Min Jumbles bringeth all the peasants to the yard.
And they’re like ‘please giveth, for I am starving’
And I was like bitch, no, because I ate ‘em all already.
Seriously, through. I did. These never even made it into the cooling rack (except for the few that were artfully assembled for this photo)
Jumbles (jambals, or any of the other five hundred spellings thereof) were supposedly created around 600 bc by a monk, but there are various other recipes that are more or less the same documented regularly from the 1400’s and onward.
This is really the MVP of medieval cookie recipes. Alone, it can be used to make four different types of cookies, and if you add other ingredients and spices, the combinations are endless.
I used a modern recipe and altered it to use medieval ingredients by switching out the refined sugar for honey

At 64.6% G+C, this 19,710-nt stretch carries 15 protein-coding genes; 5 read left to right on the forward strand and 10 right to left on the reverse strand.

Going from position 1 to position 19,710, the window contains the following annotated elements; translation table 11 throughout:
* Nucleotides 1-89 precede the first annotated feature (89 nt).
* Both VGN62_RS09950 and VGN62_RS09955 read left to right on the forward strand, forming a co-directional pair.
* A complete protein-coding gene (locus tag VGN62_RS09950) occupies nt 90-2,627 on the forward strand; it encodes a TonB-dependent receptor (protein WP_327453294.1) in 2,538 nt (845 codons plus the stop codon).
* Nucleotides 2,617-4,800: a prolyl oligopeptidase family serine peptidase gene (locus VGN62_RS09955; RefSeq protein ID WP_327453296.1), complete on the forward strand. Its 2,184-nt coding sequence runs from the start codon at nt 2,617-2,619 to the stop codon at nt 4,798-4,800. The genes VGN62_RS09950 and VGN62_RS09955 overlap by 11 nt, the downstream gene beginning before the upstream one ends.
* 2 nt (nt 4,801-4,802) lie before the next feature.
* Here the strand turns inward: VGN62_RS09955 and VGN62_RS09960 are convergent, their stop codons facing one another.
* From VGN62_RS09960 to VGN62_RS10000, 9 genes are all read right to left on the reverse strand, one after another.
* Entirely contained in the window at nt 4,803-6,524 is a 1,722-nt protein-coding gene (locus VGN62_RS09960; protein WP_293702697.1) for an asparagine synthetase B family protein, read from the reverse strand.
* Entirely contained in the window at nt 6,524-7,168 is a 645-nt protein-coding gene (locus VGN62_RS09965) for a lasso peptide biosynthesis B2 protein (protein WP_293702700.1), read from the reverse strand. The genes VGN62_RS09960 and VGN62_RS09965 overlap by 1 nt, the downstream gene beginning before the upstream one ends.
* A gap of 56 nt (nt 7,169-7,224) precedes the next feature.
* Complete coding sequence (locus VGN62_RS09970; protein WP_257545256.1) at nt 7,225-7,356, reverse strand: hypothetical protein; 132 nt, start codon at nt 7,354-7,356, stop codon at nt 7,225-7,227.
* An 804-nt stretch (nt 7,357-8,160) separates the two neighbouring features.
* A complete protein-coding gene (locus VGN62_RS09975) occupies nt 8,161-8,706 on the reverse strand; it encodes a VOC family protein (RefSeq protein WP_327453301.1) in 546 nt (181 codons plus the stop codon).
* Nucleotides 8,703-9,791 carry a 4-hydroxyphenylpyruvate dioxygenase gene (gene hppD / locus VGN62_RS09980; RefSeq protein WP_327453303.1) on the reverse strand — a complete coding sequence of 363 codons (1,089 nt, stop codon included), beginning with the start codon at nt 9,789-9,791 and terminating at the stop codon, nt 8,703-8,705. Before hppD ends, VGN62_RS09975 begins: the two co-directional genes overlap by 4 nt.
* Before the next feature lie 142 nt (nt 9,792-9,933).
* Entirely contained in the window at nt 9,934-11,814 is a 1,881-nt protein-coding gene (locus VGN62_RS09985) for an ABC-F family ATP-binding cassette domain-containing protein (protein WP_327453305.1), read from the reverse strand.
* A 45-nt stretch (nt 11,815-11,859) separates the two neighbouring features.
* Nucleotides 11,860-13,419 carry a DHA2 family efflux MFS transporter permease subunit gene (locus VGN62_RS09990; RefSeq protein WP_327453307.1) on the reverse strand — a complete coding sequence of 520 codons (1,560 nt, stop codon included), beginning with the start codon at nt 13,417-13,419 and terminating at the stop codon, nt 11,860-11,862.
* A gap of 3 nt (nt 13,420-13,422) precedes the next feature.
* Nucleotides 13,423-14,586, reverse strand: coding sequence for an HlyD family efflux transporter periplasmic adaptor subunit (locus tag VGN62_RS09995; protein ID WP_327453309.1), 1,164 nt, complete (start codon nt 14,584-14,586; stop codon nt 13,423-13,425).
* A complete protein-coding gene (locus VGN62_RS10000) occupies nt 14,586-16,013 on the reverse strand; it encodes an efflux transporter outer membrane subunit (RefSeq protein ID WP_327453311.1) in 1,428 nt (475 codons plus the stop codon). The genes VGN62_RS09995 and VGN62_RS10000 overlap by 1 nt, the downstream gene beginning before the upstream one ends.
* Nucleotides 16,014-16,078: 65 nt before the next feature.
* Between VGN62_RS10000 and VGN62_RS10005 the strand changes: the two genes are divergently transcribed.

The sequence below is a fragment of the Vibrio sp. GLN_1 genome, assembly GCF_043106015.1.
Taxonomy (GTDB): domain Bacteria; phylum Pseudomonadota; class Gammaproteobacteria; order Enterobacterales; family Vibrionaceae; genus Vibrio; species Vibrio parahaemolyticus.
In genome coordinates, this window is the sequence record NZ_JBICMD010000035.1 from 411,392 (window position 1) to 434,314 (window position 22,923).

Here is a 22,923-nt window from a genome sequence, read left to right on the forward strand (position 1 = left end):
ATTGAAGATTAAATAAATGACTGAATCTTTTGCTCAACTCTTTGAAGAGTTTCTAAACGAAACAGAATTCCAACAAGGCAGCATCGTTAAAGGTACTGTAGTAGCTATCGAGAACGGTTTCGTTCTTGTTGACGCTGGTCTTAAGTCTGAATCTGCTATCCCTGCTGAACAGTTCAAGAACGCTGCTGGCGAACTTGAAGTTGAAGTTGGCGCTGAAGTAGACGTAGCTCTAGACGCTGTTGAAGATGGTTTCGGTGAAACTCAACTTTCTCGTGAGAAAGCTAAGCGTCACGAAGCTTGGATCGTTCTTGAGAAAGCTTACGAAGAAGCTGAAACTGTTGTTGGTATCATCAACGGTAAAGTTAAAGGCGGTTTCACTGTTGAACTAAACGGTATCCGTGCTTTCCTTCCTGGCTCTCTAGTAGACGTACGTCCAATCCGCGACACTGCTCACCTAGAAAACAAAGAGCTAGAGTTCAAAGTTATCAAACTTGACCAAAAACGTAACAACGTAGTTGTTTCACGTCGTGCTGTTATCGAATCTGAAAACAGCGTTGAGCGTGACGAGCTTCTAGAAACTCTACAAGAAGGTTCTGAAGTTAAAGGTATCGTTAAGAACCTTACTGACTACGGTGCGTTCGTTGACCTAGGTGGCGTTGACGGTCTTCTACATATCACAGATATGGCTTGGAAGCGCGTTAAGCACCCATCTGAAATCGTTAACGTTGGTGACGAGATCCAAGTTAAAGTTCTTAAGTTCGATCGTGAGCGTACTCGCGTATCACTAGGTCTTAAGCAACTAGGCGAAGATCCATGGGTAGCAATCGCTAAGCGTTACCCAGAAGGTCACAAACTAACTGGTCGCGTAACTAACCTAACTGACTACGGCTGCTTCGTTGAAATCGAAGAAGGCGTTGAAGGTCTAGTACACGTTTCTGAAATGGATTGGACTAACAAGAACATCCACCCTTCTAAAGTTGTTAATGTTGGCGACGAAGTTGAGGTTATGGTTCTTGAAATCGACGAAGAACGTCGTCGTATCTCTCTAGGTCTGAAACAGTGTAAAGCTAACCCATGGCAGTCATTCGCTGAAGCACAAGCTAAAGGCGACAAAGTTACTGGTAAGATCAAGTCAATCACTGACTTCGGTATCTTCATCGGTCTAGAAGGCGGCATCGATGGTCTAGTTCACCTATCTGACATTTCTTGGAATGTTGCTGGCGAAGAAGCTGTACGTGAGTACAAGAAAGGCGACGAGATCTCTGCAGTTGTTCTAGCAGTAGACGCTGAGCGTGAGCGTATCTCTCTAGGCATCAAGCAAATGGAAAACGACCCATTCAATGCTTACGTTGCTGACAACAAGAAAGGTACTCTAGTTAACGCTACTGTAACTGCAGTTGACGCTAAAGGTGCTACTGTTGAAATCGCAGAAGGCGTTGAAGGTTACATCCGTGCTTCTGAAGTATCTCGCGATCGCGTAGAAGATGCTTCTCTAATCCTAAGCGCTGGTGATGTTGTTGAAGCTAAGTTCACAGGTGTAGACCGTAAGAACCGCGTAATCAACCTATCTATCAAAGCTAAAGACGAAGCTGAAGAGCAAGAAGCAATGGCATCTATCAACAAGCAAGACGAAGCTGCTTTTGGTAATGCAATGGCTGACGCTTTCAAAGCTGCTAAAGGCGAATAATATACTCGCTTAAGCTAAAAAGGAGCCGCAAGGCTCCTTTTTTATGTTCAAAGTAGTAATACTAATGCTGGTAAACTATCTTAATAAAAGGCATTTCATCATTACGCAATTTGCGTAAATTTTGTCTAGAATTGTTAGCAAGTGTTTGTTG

2 cups sifted flour
1 tbsp honey
2 tbsp cream (or milk)
1 stick butter (softened but not mushy)
2 egg yolks
¼ tsp salt
(Optional anis seeds)
Mixture flour and powdered sugar for rolling
Mix dry ingredients together, then add wet ingredients and mix together with your hands until it feels like play doh. Chill for at least half an hour (or don’t, I’m not the boss of you and we all got places to be)
Preheat to 350f and prepare baking sheet with parchment paper.
For sugar cookies:
Roll out and cut out shapes as you would normal cookies, or drop as spoonfuls onto baking sheet
Take small amounts and roll out into thin squiggly logs, then make fun shapes like knots and pretzels.
Bake 12 minutes on top rack until lightly golden brown
Reblogging because you know I am totally going to make these tomorrow and tell you all about it.
My jambals brought no gentles to the yard. I think perhaps because I used a mixture of whole wheat and bread flour (which is what we have in the house). I think maybe cake flour would work better, and milk instead of heavy cream.